Archive for the ‘Essays’ Category


Fahrvergnügen: Driving Pleasure

On May 28, 1937 the Nazi party (then, under the control of Adolf Hitler) formed a new, state-owned automobile company entitled Gesellschaft zur Vorbereitung des Deutschen Volkswagens (roughly translated to mean The society to create the German car). Later in the year, the company’s name was simplified to Volkswagenwerk which roughly translates to The people’s car company.

Volkswagen’s first headquarters and automobile factory was located in Wolfsburg, Germany. The company’s initial objective was to build military vehicles in preparation for Hitler’s European invasion plans, as well as the mass production of small and inexpensive – yet equally fast – automobiles to be sold to the general public. Additionally, Hitler was building a network of highways, called autobahns, all across the country for the public to drive their new Volkswagens on.

Hitler contracted with Ferdinand Porsche, an Austrian automotive engineer, to provide the designs for the vehicles that Volkswagen would produce, and the very first Volkswagen – the KdF Wagen (Kraft-durch-Freude, translated to mean Strength through Joy) – was displayed at the 1939 Berlin Motor Show. However, when World War II began later that same year, production at the Wolfsburg factory was halted… and by the time the war ended the plant was in ruins. Nevertheless, the Allies rebuilt and revived the Volkswagen Motor Corporation, knowing that the German auto industry would be important to the economy and recovery of the country following the war.

From 1942 – 1944, Volkswagen massed produced the Schwimmwagen for its military personnel. This amphibious military jeep was used by all personnel, and was only 4-wheel drive in first gear. Later, from 1968 – 1983 Volkswagen manufactured just shy of 91,000 of their Type 181 (LHD) and 182 (RHD) jeep/dune buggy hybrids, a modified version of the Schwimmwagen, for the public market… selling them as the Thing in the U.S., the Safari in Mexico, and the Trekker in the U.K.

Initially, U.S. sales were diminutive compared to that of the rest of the world, mainly because of the company’s original connections to Hitler. However, an advertising campaign that ran in 1959 dubbed the KdF Wagen “The Beetle” – using the tagline “Think Small” – and that seemed to trigger some public interest, ultimately making Volkswagen the top selling import over the next few years.

The German government sold sixty percent of the company’s stock to the public in 1960, making the company no longer a nationally owned corporation, and within twelve years there had been more the fifteen million VW Bugs produced. In 1998, Volkswagen redesign the Beetle, dubbing it The New Beetle, while still producing the original KdF Wagen model until 2003. The very last Original Beetle rolled off the production lines In July 2003. In the 1970’s Volkswagen introduced new, spottier models – such as the Rabbit and the Golf.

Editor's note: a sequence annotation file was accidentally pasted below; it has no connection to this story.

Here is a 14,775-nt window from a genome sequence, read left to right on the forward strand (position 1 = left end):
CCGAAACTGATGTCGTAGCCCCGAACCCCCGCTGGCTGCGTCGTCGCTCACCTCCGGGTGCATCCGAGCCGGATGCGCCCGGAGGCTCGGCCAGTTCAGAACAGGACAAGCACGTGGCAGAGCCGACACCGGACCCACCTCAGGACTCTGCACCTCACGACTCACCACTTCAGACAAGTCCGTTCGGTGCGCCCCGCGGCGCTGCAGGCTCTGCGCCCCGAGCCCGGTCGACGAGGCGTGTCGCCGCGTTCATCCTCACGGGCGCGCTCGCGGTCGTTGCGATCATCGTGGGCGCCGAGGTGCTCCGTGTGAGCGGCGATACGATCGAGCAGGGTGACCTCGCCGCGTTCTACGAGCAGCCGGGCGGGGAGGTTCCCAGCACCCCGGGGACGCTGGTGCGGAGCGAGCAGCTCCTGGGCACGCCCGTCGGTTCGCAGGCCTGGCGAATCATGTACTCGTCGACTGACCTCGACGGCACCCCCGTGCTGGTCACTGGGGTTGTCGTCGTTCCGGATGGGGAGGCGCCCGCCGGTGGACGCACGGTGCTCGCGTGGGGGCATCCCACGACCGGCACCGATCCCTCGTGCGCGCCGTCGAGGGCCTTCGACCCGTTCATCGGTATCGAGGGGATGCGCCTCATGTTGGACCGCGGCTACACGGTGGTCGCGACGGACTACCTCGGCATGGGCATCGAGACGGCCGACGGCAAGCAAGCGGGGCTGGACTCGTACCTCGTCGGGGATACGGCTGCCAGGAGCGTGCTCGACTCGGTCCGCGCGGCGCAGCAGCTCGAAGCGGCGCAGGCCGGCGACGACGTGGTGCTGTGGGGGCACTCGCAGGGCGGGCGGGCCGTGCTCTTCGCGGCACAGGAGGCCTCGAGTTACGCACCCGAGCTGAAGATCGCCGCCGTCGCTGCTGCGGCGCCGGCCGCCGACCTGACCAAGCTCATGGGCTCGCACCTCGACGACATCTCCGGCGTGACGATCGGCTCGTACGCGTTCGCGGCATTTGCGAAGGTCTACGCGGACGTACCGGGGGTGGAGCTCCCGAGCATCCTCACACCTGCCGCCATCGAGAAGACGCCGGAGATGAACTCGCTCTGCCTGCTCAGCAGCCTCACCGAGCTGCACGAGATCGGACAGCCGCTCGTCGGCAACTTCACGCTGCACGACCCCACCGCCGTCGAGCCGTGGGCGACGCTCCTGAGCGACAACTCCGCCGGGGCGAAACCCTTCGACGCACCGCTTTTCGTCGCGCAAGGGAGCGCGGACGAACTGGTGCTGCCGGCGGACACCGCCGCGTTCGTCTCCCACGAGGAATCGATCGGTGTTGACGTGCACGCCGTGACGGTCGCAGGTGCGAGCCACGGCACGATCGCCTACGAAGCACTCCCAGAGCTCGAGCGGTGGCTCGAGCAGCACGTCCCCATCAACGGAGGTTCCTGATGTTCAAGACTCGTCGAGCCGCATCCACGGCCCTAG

• In 1969, Volkswagen merged a few small subsidiaries to form the current Audi – which is where the four ringed logo is derived from.
  • In 1990, SEAT, S.A. became the first non-German subsidiary fully owned by The Volkswagen Group.
  • Between 1991 – 1995 Volkswagen steadily purchased interest in Škoda automobilová a.s., until they owned Škoda Auto outright.
  • In 1998, Volkswagen acquired Bentley, Bugatti, and Lamborghini. Although Volkswagen technically owns Rolls-Royce and Bentley, purchasing them both at the same time, they do not own the license to use the Rolls-Royce trademark.
  • In 2008, Volkswagen purchased controlling interest in Scania AB. However, they have owned the entire company outright since 2015.
  • In 2009, Volkswagen became the parent company to Porsche and purchased stock interest in Suzuki.
  • In 2012, Volkswagen bought out Ducati (under Lamborghini) and MAN SE (under Volkswagen).


I have driven Volkswagens, and standards in particular, almost exclusively for nearly twenty years. I currently drive a 5-speed, black, 2004, Jetta GLS (2.slow)… but, the Thing is actually my dream car – as odd as that might sound for someone like me. The VW slogan “I Bleed Blue” runs deep and true in my family. My eldest son, who is 22 and a new father, currently drives a 5-speed, white, 2007 Rabbit (the second Rabbit he’s owned) and my 19-year-old is presently shopping for his first car – his first Volkswagen. Even my new grandson has a Volkswagen, a little red Bug… walker. I guess you can say it’s in our blood, and by nature we start the VDub Love early.


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Lasagna, an article by Raven Hawk

I have never had any formal cooking lessons, and I have never wanted to be a chef. I don’t cook anything particularly gourmet, but I do cook reasonably well. As a mother of four growing boys, I have to be able to put an edible finished product on the table each night (and reasonably fast). Meals have to taste good too. If I can’t do that, someone is going to chew my arm off.

When I was growing up, we ate traditional family meals; nothing extravagant or exceedingly fancy. We ate a lot of casseroles and simple meals that consisted of a vegetable, meat, and instant mashed potatoes (or very dry white rice). We didn’t eat a lot of deserts, but when we did we had home-made fruit pies. My mother was pretty famous, within our extended family, for her strawberry-rhubarb pie. She even grew her own strawberries and rhubarb in our back yard.

I always thought that my mother learned to cook, clean, and take care of her home and children from her mother. Growing up, I thought people taught their children trades and life skills so that when they were grown they would be able to pass those skills on to their own children, and theirs, and theirs, and theirs forever. I didn’t know if that was true or not, but I do know my mother was always too busy to teach me anything (even when I asked). So, I learned everything by trial and error – especially cooking.